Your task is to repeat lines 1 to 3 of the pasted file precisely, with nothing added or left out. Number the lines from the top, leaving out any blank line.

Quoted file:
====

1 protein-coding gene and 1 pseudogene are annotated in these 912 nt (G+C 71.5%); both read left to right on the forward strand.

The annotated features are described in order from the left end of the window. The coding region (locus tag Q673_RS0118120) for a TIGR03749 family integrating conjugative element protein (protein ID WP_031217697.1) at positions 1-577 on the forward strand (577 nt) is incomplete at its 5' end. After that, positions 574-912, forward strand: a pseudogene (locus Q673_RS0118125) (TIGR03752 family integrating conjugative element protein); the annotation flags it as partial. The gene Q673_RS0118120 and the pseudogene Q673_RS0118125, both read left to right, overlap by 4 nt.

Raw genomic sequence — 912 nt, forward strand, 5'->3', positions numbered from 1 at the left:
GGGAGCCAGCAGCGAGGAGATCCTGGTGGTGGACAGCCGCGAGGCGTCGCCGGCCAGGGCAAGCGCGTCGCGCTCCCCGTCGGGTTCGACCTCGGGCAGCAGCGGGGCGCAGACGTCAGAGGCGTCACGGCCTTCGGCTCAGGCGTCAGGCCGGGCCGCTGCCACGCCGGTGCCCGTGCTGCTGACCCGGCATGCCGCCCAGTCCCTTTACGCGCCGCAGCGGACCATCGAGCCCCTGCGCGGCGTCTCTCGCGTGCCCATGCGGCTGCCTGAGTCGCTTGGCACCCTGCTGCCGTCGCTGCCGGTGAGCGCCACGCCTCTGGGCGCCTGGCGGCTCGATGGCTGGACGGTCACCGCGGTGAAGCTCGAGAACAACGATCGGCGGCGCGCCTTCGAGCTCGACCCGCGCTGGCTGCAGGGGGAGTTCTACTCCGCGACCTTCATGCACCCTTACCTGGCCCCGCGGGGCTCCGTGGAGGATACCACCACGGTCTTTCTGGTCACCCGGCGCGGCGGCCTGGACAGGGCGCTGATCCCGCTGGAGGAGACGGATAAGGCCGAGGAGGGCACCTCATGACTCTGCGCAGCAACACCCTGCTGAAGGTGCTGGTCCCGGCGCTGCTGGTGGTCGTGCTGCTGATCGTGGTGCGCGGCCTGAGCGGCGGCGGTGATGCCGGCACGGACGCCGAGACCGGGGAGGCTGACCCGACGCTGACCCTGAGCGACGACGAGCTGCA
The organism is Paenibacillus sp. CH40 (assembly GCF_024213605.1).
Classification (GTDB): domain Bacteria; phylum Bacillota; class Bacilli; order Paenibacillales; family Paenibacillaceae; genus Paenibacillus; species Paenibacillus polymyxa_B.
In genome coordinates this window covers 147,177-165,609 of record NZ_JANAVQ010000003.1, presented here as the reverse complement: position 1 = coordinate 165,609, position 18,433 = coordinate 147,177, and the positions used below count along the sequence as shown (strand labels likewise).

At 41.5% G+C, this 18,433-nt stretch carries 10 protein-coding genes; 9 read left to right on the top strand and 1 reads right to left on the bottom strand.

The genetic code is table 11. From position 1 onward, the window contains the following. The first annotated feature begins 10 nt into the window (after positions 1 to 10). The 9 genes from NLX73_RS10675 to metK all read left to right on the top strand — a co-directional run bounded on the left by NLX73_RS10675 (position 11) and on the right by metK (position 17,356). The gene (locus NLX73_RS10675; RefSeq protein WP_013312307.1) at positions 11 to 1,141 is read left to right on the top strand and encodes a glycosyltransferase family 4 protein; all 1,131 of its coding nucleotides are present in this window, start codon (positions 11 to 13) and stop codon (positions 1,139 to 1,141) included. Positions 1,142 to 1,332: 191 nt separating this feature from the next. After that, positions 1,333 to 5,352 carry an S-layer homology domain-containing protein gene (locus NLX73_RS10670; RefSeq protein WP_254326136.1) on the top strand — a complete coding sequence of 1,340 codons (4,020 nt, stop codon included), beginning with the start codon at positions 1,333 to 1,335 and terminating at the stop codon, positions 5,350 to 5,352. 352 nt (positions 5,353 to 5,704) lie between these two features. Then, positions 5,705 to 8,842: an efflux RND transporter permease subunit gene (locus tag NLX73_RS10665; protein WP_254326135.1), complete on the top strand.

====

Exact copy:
1 protein-coding gene and 1 pseudogene are annotated in these 912 nt (G+C 71.5%); both read left to right on the forward strand.

The annotated features are described in order from the left end of the window. The coding region (locus tag Q673_RS0118120) for a TIGR03749 family integrating conjugative element protein (protein ID WP_031217697.1) at positions 1-577 on the forward strand (577 nt) is incomplete at its 5' end. After that, positions 574-912, forward strand: a pseudogene (locus Q673_RS0118125) (TIGR03752 family integrating conjugative element protein); the annotation flags it as partial. The gene Q673_RS0118120 and the pseudogene Q673_RS0118125, both read left to right, overlap by 4 nt.

Raw genomic sequence — 912 nt, forward strand, 5'->3', positions numbered from 1 at the left: